Questions of National Identity. In response to, and support of, a recent EES seminar

Yesterday (12 June) I listened to a very interesting discussion hosted by the Egypt Exploration Society (EES) on the subject of “Good Archaeology, Bad Archaeologists?” (for discussion online see #EESUnpackingColonialism).

The talk began with a very frank and honest re-assessment, by the Society’s Director, Dr Carl Graves, of the EES’ work and place in history, focussing on the colonial context in which it began and has been operating, arguably, ever since. The EES is part of the wider problems that are part of the legacy of colonialism. So how should this be addressed?

25114674308_7f8daa781f_c

An image of Swiss Egyptologist, Edouard Naville, excavating the temple of Hatshepsut at Deir el-Bahri in in 1890s. Dr Carl Graves used the image in the webinar to illustrate the colonialist aspects of the EES’ work. Image ©EES and available via Flickr here.

Carl emphasised that in attempting to redress the situation the lead should be taken not by the anyone from the colonialist nations – to avoid compounding the problem of European / western domination and control – but by those from the colonised nations, in this case Egypt. And so, the audience was then treated to an excellent and very thought-provoking discussion led by Heba Abd el Gawad, an Egyptian Egyptologist (follow Heba and the discussion on Twitter, here).

Heba posed some very interesting questions about what should constitute Egyptian heritage. Carl had noted the view that ancient Egypt was seen by the west as part of its own heritage, whereas more modern (Arab, Muslim) Egypt was seen as being something different, ‘eastern’ and therefore ‘the other’.

It is true that there has been an inappropriate / awkward / unhealthy divide between various different parts of Egyptian history, the divisions being chronological but also relating to a certain dynamic between indigenous Egyptian people and influence from outside: ‘pharaonic’ (pagan) = ‘Egyptian’; Ptolemaic (Graeco) -Roman, Coptic (Christian), Islamic = something different.

Egyptology – a discipline spawned, practiced and mastered by the west (a situation that largely obtains to this day) – focusses mainly (albeit not exclusively) on the first of these, and has succeeded in spreading and promoting knowledge of this one aspect of Egypt’s past around the world, to the exclusion of the others. This has been highly successful, to the extent that there is now very widespread interest in pharaonic Egypt, to the detriment of the other parts of the country’s heritage.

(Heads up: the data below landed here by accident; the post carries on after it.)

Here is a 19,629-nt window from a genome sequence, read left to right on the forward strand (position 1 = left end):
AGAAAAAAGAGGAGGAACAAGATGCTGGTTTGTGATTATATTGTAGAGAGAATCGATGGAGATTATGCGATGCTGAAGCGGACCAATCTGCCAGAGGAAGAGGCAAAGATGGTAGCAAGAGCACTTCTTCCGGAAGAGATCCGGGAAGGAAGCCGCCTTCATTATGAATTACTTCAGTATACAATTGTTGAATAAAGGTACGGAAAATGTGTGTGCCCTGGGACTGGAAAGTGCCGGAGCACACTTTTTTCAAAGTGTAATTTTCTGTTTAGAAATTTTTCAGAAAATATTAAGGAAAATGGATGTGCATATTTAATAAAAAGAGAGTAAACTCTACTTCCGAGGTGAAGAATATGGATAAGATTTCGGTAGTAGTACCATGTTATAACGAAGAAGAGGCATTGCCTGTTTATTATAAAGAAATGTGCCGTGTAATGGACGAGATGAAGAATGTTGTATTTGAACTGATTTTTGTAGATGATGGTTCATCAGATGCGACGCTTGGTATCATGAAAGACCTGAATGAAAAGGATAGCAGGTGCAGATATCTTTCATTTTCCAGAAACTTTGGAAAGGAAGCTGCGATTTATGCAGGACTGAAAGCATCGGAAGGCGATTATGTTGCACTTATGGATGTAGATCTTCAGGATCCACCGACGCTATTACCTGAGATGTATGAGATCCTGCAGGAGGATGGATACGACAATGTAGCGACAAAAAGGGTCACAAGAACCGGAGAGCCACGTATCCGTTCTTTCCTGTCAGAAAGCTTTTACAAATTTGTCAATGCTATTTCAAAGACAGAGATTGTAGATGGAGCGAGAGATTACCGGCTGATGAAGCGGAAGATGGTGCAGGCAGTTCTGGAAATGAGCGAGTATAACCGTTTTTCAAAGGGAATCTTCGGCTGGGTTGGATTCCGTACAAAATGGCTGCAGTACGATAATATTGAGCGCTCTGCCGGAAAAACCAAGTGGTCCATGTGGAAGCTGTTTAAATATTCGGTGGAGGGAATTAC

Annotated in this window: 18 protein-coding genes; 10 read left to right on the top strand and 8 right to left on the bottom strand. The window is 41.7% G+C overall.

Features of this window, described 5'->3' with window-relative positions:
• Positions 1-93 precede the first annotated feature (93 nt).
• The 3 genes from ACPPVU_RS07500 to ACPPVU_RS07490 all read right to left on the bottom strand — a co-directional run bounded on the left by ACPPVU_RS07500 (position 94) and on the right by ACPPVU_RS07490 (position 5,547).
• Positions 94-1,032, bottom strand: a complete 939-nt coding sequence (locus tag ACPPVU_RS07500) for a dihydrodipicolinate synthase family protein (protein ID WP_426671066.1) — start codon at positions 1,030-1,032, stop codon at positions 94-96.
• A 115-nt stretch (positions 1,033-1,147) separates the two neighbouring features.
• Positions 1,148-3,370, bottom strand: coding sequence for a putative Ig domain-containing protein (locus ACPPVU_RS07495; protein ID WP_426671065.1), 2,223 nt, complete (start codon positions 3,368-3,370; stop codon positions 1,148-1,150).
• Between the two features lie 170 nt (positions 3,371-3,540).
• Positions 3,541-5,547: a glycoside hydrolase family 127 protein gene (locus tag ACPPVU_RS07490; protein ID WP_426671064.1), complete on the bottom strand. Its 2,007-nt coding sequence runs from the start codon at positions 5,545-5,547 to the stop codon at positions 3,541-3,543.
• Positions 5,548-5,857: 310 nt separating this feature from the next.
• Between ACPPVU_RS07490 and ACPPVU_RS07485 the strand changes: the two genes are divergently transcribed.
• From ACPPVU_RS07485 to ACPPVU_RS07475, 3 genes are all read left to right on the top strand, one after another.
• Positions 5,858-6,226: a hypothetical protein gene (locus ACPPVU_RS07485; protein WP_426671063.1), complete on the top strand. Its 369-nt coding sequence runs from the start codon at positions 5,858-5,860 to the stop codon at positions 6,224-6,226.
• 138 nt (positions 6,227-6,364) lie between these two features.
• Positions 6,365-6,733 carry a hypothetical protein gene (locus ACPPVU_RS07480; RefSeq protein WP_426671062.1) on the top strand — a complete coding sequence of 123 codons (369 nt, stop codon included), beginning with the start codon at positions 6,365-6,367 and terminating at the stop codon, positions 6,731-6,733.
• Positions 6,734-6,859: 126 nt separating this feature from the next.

As an example, as noted in the discussion, the ‘Egyptian collection’ in most archeological museums focusses only on pharaonic objects, and few contain much if anything from later periods. Similarly, organised tours to Egypt focus on ancient monuments but pay little attention to other aspects of the country’s heritage or more modern identity.

(Incidentally, as someone who has often worked in the tourist industry in Egypt, it seems to me that Egypt may be inadvertently complicit in this. Most tourism is industrial in scale with large numbers accommodated in large, luxurious hotels, conveyed around the country in big air-conditioned buses, and shepherded around the sites in large groups. Tourists are otherwise encouraged to stay in their hotels including in the evenings when they might otherwise take the opportunity to explore the streets and find a local restaurant or shops, and not to explore the cities and towns they might be staying in. Some attending the webinar commented that when they had had the opportunity to explore the streets in Egypt they had enjoyed it very much. The authorities may feel that large groups provide the best return financially, and/or are easier to control when they can be kept within hotels and buses in their groups. But this encourages a separation from the real, modern day Egypt – which has very much to offer of course – and the fantasy that the country is all about ancient sites with perhaps a waiter in a tarbush to reinforce a few colonial ideals.)

Heba set out to confront this issue, showing a series of images of Egypt which challenge the stereotypes. Are images of sparkling white laundry, shop-window displays of lingerie, or an ancient figure carrying a gas cylinder, representative of Egypt? Yes.